In the eponymous title track of the brand new compilation album Gonna Sing, Gonna Shout, Claire Lynch, Brandon Rickman, Josh Swift and producer Jerry Salley forge a harmony that seems to wash its accompanying rhythm in a sort of audiological holy water that makes every note sound blessed with beauty. Salley, Rickman and Bradley Walker do something similar with the tear-jerking “The Back of the Church,” while Walker’s “Henry Clayton Parker” finds its climax through the brawn and bristle of an old school bluegrass beat. These three sons alone would have been enough to warrant anyone who loves Gospel to give Gonna Sing, Gonna Shout a go, but in fact they’re just a taste of what composer Rick Lang has in store for us in this delicious collection of handwritten songs.
RICK LANGE: ricklangmusic.com/about/my-world/
The country croon of The Whites enters Gonna Sing, Gonna Shout in “Don’t Tune Him Out,” which along with Marty Raybon’s “I’ve Read the Book” and “I See God,” as well as “There Will Be Singing” by The Cox Family, tell us in their own musical way of God’s undeniable presence in our lives, no matter where we go or what we do. Their intense hooks fuel the same sense of excitement that is synonymous with country church singalongs, though these arrangements are unquestionably more complex and calculated.
Kenny and Amanda Smith give us “They Were Fisherman” with as much enthusiasm as Larry Cordle exudes when he shells out “Sunday Morning Gospel Jubilee,” and though both songs are constructed with contrasting approaches they both symbolize the connection that Gonna Sing, Gonna Shout has with its predecessors. Aside from the contemporary polish, these two songs have a rustic quality that is more pronounced than it is in the other tracks. They feel ancient in nature, and yet still so relevant to our everyday life in modern times. Bluegrass is a time-honored slice of American musical history, and while this record doesn’t suffer from the limiting black and white mix of storied albums from another era, it isn’t shy about giving a nod to the forerunners who made its classic tonality possible.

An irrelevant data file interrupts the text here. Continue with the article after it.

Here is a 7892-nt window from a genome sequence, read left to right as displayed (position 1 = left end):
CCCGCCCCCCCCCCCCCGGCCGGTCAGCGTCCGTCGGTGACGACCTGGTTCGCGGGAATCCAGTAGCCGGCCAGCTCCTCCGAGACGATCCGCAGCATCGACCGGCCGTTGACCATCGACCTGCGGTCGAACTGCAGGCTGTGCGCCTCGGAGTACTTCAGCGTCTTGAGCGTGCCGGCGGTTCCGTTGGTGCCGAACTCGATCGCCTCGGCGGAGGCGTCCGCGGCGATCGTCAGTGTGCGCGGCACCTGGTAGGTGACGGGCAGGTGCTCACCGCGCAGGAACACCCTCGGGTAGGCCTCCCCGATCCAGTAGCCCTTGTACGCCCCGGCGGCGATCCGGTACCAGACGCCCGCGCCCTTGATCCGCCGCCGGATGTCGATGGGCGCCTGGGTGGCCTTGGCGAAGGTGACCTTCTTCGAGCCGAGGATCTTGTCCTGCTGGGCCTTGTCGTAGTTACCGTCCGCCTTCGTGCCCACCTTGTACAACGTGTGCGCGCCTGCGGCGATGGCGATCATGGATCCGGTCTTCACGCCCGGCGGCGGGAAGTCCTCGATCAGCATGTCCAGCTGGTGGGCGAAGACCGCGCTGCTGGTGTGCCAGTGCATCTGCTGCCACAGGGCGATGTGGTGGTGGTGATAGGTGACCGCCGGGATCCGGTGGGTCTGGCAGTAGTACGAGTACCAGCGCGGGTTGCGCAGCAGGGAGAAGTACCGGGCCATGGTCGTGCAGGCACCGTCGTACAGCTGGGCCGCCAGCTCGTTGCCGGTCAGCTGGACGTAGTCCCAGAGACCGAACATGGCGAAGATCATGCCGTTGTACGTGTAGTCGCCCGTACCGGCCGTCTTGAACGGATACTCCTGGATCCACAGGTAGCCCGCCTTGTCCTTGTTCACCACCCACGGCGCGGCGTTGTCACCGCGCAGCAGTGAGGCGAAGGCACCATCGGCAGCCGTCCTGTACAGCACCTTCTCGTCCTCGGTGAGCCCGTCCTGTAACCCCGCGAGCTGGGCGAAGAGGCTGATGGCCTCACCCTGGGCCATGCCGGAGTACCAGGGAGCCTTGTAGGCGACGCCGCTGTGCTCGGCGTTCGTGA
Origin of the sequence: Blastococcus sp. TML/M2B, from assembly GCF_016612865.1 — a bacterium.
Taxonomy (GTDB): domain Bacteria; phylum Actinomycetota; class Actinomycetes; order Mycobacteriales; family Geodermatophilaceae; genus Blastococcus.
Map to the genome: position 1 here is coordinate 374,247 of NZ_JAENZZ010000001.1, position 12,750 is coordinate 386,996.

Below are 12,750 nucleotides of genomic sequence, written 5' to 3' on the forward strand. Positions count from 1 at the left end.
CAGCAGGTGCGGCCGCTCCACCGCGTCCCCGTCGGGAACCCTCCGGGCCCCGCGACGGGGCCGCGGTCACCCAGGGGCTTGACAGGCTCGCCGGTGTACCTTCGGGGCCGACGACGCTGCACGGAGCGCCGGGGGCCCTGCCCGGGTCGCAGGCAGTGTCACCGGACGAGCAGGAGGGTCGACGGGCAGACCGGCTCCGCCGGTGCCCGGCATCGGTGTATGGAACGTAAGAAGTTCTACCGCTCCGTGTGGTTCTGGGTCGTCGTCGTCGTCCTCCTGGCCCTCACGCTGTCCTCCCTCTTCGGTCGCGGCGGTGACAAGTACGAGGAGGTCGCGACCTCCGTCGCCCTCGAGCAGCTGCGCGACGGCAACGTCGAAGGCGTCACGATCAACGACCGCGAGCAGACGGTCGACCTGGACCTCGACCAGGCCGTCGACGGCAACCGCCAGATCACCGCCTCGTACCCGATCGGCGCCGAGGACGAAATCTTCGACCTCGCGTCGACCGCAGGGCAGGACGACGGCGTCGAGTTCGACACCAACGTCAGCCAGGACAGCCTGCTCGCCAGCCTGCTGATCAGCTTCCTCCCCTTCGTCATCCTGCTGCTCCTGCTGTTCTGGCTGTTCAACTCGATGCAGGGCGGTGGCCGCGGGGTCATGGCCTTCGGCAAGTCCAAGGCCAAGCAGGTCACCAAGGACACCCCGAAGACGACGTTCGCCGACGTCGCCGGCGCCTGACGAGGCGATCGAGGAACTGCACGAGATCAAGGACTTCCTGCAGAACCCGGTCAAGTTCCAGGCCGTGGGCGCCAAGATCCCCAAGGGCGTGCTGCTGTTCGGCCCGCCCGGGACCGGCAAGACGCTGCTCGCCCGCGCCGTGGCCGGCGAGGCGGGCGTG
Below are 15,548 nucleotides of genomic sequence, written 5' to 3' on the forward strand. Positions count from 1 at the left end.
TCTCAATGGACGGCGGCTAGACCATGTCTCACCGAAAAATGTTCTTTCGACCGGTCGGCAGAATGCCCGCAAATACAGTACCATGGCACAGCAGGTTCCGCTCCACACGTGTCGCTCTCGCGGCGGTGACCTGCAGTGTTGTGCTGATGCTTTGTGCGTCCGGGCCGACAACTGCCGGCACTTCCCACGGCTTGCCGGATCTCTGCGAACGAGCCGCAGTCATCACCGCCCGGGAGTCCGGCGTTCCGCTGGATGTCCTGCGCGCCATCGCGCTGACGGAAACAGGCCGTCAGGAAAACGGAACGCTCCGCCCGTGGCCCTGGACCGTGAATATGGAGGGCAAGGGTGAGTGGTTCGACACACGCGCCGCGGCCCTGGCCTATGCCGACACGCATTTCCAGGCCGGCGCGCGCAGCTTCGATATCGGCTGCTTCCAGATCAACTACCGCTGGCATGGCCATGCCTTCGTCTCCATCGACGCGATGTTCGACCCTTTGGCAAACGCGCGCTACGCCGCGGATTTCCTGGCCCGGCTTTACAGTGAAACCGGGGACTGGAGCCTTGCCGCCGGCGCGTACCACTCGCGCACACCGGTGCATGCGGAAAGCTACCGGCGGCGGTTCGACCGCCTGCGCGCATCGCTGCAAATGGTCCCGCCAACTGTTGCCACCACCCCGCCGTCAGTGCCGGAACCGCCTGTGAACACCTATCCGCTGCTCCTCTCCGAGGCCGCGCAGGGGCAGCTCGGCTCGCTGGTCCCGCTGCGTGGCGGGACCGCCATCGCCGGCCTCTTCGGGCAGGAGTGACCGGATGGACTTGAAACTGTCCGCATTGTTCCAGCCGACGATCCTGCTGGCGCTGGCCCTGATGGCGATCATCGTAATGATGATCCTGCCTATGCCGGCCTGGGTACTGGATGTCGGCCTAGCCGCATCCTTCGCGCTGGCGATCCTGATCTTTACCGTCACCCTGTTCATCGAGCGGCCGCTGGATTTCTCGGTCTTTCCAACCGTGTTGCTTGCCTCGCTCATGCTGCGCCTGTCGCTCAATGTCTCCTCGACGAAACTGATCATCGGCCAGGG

Rick Lang’s lyrical sentiment here is so organic and friendly that intimidating compositions like “Thinkin’ Outside the Box” aren’t as eviscerating as they would be if not outfitted with centered, faith-based verses. There’s nothing artificial about Gonna Sing, Gonna Shout; from the melding of the music and lyrics in “Heaven’s Back Yard” to the slickly equalized timbre of Claire Lynch’s voice in the album’s crown jewel, the idea that this sound was provoked by anything other than a dedication to the medium is never given credence.
I’ve been listening to gospel since I was a little girl growing up in the south, and while the genre has become so fascinatingly diversified in the last quarter century of American music, it’s really nice to have a record like this one that draws its essence from a raw, roots-based music like bluegrass. Rick Lang’s songwriting here is simply breathtaking, and the performers who give themselves over to his work do so with a respectful integrity that is really something to marvel at. Gonna Sing, Gonna Shout will have you doing everything that its title suggests you should when giving praise, and that’s what this kind of music is truly all about.